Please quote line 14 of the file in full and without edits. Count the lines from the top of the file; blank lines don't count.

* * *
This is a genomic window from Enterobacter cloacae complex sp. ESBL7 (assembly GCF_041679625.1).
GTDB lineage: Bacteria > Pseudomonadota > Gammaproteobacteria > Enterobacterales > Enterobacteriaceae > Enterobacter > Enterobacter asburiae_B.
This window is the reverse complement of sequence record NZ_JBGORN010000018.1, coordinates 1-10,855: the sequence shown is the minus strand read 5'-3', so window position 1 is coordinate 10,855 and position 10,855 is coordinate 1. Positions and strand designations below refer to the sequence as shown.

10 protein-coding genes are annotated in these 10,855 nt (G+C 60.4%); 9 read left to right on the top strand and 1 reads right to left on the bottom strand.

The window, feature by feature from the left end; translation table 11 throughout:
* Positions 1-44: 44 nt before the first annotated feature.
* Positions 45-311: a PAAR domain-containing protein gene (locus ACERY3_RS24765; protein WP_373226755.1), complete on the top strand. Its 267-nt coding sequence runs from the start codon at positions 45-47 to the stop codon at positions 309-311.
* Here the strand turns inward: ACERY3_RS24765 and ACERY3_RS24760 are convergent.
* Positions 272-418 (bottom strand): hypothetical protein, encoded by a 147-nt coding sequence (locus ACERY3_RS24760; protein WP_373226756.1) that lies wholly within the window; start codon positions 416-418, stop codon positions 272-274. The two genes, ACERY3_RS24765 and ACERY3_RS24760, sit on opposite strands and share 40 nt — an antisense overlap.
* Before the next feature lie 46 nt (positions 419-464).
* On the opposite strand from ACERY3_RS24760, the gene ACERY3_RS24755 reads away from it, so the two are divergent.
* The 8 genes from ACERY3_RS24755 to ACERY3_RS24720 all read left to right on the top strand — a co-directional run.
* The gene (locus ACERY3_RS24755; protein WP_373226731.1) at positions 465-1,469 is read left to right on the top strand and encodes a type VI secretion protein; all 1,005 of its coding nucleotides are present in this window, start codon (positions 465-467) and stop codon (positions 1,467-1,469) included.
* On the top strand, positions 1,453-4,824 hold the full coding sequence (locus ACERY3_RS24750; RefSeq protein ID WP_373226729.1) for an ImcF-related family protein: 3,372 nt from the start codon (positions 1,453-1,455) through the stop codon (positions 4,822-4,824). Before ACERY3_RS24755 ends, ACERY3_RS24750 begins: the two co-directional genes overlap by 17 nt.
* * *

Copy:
* On the top strand, positions 1,453-4,824 hold the full coding sequence (locus ACERY3_RS24750; RefSeq protein ID WP_373226729.1) for an ImcF-related family protein: 3,372 nt from the start codon (positions 1,453-1,455) through the stop codon (positions 4,822-4,824). Before ACERY3_RS24755 ends, ACERY3_RS24750 begins: the two co-directional genes overlap by 17 nt.